“From A Blind Date to A Matchless Marriage” Editor: The following is an excerpt from Walter Linder’s memoir, A Life of Labor and Love, A Red Memoir. When I reached my early twenties, I was convinced I was too shy to ever get married. Although I had gone out on dates with various women, nothing […]
DL— Stories about immigration and citizenship form the backbone of our great American story as much today as in past times. Here is an excerpt about becoming an American from We Were Not Spoiled, the memoir of Lucille Verreault Ledoux as told to Denis Ledoux. For more excerpts of my mother’s life, click here.
My father had not come to the US to stay but that’s what happened. Working here to support his family and buying an apartment building that was his family’s home, it must have seemed obvious to him that this is where he would spend the rest of his life. So, why not become an American citizen?
Becoming a US citizen
Sometime in the mid-1920s, he did just that. Now, he could not be deported and put his family at risk. My mother did not join him in becoming a citizen, but remained here as a resident alien. My father could make himself understood in English, but my mother did not know much beyond what she had learned in her waitressing days in Thetford. She felt this lack of English would stop her from passing the examinations for citizenship. My father was a now citizen, and so they perhaps felt that would save her from deportation, Besides, she did not work outside the home and so was not taking a job away from a citizen. [Free Membership required to read more. See below. ]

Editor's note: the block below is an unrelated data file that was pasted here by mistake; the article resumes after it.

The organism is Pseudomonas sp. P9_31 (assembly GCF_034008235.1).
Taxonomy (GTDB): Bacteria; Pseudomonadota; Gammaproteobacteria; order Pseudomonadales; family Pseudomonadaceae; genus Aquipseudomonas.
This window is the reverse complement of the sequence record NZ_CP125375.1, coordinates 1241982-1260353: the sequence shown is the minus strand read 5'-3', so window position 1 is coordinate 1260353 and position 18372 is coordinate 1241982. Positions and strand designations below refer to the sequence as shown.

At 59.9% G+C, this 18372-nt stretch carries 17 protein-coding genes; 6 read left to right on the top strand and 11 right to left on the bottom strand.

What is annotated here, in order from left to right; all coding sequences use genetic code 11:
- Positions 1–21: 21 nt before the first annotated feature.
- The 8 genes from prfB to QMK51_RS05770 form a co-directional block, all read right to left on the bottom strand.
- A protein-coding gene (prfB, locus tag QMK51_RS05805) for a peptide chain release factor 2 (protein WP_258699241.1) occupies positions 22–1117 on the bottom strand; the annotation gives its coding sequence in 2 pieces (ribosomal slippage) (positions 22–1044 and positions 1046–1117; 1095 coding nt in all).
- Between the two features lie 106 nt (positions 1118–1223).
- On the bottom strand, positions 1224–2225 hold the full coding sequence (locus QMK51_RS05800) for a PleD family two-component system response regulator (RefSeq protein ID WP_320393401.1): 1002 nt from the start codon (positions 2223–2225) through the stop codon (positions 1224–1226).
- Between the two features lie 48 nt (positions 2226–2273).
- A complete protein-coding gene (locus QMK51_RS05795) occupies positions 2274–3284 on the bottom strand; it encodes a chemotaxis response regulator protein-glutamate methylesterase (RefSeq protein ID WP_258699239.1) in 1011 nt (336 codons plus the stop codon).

Editor’s note: We came across this guest article published by Justine Kuntz back in 2013, and were so taken with her story of retiring to memoir writing that we decided to publish it again. We hope you enjoy it as much as we did, and that it inspires reflections on your own life and memoir.